Smooth Earth Snake
Valeria Biddle Blaney (1828-1900) collected the first specimen in Maryland.
Smooth Earth Snake Scientific Classification
- Scientific Name
- Virginia valeriae
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Smooth Earth Snake Conservation Status
Smooth Earth Snake Locations
Smooth Earth Snake Facts
- Earthworms and soft-bodied arthropods including larvae
- Name Of Young
- Neonate, snakelet
- Group Behavior
- Solitary except during mating season
- Fun Fact
- Valeria Biddle Blaney (1828-1900) collected the first specimen in Maryland.
- Most Distinctive Feature
- Small black ring around the eye and white chin
- Litter Size
- Diet for this Fish
- Eastern and southeastern United States
Smooth Earth Snake Physical Characteristics
- Skin Type
- 7-9.8 inches
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Smooth earth snakes are docile little snakes that help keep the insect population in check. They’re reclusive and aren’t seen during the day, but at night when their prey is on the move. They’re prevalent across the southeastern United States and can tolerate at least some habitat changes.
3 Incredible Smooth Earth Snake Facts
- These small, fossorial snakes are part of the insect-control crew and keep the population of snails, slugs, and earthworms from exploding.
- They give birth in the summer to 3-12 babies that are only about 3-4 inches long.
- Smooth earth snakes are often mistaken for other small snakes like ring-necked snakes and De Kay’s snakes.
Scientific Name and Classification
The smooth earth snake’s scientific name is Virginia valeriae. Its specific name of valeriae came from Valeria Biddle Blaney (1828-1900), who collected the first specimen.
This nonvenomous snake is a member of the Colubridae family in the Natricidae subfamily. The subfamily includes many 37 genera of very common snakes such as European grass snakes and garter snakes.
3 Types of Smooth Earth Snakes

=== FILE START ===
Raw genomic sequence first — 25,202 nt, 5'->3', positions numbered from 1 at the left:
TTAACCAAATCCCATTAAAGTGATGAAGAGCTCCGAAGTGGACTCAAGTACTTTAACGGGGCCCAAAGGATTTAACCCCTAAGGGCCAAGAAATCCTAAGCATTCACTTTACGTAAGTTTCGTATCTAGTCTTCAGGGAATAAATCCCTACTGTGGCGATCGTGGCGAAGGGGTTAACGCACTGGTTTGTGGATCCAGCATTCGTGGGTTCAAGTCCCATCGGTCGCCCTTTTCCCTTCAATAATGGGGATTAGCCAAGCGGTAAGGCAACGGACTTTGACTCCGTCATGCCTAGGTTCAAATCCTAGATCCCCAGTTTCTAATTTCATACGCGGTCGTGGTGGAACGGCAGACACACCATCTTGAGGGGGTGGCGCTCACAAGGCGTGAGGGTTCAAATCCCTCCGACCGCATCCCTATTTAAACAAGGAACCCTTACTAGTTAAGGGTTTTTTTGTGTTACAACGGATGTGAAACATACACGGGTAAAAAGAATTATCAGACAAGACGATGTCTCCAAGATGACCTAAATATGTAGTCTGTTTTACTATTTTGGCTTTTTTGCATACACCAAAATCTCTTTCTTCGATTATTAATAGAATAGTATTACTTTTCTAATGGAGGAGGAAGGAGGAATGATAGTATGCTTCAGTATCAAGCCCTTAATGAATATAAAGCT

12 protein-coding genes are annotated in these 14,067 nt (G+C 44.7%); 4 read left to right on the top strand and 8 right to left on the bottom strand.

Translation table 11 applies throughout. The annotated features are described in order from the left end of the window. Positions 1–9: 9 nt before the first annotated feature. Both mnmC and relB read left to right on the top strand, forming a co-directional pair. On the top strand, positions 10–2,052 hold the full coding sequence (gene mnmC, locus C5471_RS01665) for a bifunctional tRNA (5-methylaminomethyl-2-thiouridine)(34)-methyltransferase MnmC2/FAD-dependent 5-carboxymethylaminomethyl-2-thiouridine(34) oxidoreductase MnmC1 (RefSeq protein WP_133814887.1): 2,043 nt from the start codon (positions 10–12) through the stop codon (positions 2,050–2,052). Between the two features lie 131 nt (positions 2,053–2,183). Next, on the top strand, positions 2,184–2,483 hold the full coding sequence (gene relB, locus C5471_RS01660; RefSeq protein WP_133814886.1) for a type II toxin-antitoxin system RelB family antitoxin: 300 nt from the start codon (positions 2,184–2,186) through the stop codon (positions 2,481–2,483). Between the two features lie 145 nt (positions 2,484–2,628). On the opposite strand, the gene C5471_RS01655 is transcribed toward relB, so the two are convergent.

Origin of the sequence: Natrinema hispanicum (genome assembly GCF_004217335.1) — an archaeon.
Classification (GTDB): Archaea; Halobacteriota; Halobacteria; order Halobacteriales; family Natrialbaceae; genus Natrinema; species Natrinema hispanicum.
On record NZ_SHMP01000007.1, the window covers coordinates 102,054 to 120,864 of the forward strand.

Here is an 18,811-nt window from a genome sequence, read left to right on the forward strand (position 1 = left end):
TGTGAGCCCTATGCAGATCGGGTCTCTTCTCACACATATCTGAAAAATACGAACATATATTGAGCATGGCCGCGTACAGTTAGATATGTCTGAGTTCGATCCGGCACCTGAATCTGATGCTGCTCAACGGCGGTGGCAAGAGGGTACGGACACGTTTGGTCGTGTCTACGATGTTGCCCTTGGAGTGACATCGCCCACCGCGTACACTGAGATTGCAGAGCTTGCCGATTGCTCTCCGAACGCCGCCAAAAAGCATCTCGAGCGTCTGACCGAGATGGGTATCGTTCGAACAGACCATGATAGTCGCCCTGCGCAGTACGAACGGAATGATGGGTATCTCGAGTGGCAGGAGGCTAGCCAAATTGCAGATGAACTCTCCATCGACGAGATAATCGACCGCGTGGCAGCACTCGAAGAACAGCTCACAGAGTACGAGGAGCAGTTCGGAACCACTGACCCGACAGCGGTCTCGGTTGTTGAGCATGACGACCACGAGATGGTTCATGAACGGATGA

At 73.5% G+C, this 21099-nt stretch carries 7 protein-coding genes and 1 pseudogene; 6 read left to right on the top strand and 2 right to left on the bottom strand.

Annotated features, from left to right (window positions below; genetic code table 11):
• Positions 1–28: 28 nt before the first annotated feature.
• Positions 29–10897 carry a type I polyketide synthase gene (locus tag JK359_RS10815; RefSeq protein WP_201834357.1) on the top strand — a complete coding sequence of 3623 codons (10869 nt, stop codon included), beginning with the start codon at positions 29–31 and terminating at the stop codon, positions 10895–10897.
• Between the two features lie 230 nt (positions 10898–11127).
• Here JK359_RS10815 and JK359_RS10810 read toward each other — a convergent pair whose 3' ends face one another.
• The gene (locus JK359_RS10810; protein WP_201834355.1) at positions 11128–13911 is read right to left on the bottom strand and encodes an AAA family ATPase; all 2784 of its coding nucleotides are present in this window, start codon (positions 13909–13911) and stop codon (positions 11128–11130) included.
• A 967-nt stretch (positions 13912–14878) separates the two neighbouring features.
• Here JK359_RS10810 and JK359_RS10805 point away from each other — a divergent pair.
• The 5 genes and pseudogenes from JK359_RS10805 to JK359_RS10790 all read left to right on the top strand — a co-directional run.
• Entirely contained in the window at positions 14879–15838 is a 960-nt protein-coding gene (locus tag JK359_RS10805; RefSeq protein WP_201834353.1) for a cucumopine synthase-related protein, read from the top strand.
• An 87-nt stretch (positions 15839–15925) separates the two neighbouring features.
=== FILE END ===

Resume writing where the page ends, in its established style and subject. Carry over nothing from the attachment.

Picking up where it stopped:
Currently, three subspecies of the smooth earth snake, including the nominate subspecies, are valid among herpetologists. That said, there’s also discussion regarding moving one or more into full species status, and some already consider the mountain earth snake (Virginia valeriae pulchra) its own species and not a subspecies.
The three subspecies are:
- Western earth snake (Virginia valeriae elegans): This reddish to grayish-brown snake occurs in southern Indiana through Tennessee and western Kentucky to the Gulf of Mexico, in Kansas, Oklahoma, and Central Texas. It has 15 scale rows, weakly keeled scales, and a belly with a light greenish-yellow tint.
- Mountain earth snake (Virginia valeriae pulchra): This subspecies inhabits the mountains of West Virginia, western Maryland, and western Pennsylvania. With weakly keeled scales on its whole body, it has 15 scale rows anteriorly, and 17 rows midbody and posteriorly.
- Eastern earth snake (Virginia valeriae valeriae): The furthest east of the smooth earth snakes, it occurs from New Jersey to Georgia, then west through Tennessee, southern Ohio, and northern Alabama. This subspecies has 15 scale rows and is primarily gray or light brownish-gray, has small and scattered black dots on its back, and is covered mostly in smooth scales.
While the rough earth snake contains “earth snake” in its name, it is a different species of snake: Haldea striatula. Other similar but separate species include the De Kay’s brown snake and the rim rock crowned snake.
Evolution and History
The smooth earth snake belongs to the Colubridae family, which contains the largest number of snakes. The earliest colubrid snakes can be traced to the Oligocene Epoch, between 33.9 million to 23 million years ago. There are no known fossil records for the smooth earth snake.
As this snake is a fossorial species, meaning it lives mainly underground, part of its evolution was the adaptation of digging or burrowing in soil. Other animals who share this adaptation include beetles, clams, meerkats, and wasps. The earliest records of fossorial animals come from the late Ordovician period more than 440 million years ago.
Smooth earth snakes are small and only measure about 7-9.8 inches in length. Their coloration is varying shades of brown to light fawn and lighter colored belly.
However, the description may not be 100% accurate in the case of adults. It seems that the original description was made using a preserved specimen. Sometimes colors are washed out in the preservation liquid, giving a somewhat distorted idea of the organism’s living colors.
According to an article by Charles W. Myers in Herpetologica, published in January 1963, there may be an ontogenic color shift. He observed a female in Missouri that had given birth to several babies. The adult female had a yellow-green belly color, whereas the babies’ bellies were grayish-white. He also noticed that the newborn snakes were darker brown on their backs than were adults; however, he noted that this could become less obvious after their first shedding cycle.